CLEVELAND - Robbie Grossman heard him. How could he not?
During a quiet moment just before Grossman stepped in for his sixth-inning at-bat, a loud Indians fan bellowed, “Robbie Grossman, you’re not a good baseball player!” Thusly motivated, Grossman promptly doubled.
“It made me smile, but that’s about it,” Grossman said. “I was just glad I got on base there.”
But the Twins outfielder was able to have a hearty laugh at his heckler’s expense — and the Indians’ — an inning later. Batting with the bases loaded and two outs, Grossman belted a two-strike fastball from Cody Allen into right field, driving home the tying and go-ahead runs, and the Twins’ bullpen made it stand up for a 4-3 victory in Progressive Field.
The win broke Minnesota’s four-game losing streak and tied the season series with Cleveland at nine victories apiece, with the rubber match coming in Thursday afternoon’s finale.
“He who laughs last …” Twins manager Paul Molitor said with a smile.
That the Twins were in such good moods was mildly remarkable, given how the night started for Kohl Stewart. The rookie needed 36 pitches to escape a rough, two-run first inning, finally getting Yan Gomes, the Indians’ eighth hitter, to smash a one-hopper at Miguel Sano with the bases loaded. Stewart’s night would have ended right there, Molitor said, had Gomes collected Cleveland’s fourth hit or third walk of the inning.
Instead, the rookie righthander returned and recorded 11 more outs, eight of them consecutively, before finally being removed after allowing Jose Ramirez’s two-out single and Edwin Encarnacion’s RBI double in the fifth.
“I just didn’t come out and attack,” said Stewart, who has allowed exactly three runs in all four of his major league starts. “As the game went on, though, I felt a lot better. I felt like I was attacking hitters and getting ahead and better things were happening. But yeah, that first inning wasn’t good.”
Didn’t matter once the offense got cranked up. Willians Astudillo smacked his first career home run in the third inning, crushing a belt-high fastball more than 400 feet over the high wall in left-center field. Two innings later, Joe Mauer briefly tied the score, coming in from second base on Eddie Rosario’s double to deep center field.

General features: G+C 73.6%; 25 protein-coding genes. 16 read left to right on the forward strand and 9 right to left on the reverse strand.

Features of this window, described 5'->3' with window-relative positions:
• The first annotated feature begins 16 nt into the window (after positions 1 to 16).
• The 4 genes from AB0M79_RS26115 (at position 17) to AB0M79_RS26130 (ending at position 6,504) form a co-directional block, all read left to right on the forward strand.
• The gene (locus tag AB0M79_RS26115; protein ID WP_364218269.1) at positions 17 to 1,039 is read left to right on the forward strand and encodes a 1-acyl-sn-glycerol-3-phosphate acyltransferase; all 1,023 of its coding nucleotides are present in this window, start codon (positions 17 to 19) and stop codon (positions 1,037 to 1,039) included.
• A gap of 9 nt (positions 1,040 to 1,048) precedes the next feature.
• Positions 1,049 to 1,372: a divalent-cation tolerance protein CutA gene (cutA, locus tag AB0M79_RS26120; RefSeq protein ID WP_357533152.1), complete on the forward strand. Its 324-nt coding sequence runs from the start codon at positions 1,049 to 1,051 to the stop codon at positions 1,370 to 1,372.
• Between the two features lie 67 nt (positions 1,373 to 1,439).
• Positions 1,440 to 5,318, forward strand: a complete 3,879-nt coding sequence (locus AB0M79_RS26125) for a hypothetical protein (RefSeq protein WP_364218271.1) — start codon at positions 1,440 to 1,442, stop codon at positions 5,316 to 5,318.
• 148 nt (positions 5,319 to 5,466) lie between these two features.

The run was the 1,000th of Mauer’s career, making him the third Twin ever to reach that milestone; only Kirby Puckett (1,071) and Harmon Killebrew (1,047) ever had more for Minnesota.
“I always say there’s an art to scoring runs. You don’t just rely on people behind you, you do your part,” said Molitor, who scored 1,782 times in his Hall of Fame career. “One thousand runs says a lot about that. He’s climbing up a lot of ladders in Twins history.”
But it was Grossman, playing in order to give Max Kepler a day off, who had the biggest hit. Indians manager Terry Francona chose to use Allen, his struggling closer, in the seventh inning in hopes of breaking a streak of poor pitching; Allen had allowed runs in three of his previous four appearances. But the move backfired when, after retiring Astudillo and Mauer to open the inning, Allen lost control of the strike zone. He walked Logan Forsythe on five pitches, gave up a single to Rosario and walked Sano on four pitches, bring up Grossman with the bases loaded.
The outfielder got behind 1-2, then turned on a high, inside fastball and drove it between first and second base, scoring two runs despite Sano being thrown out trying to advance to third base.
It also humbled a heckler. “I heard him. We’re in Cleveland,” Grossman said with a shrug. “They pay good money to come to the games, they can do whatever they want.”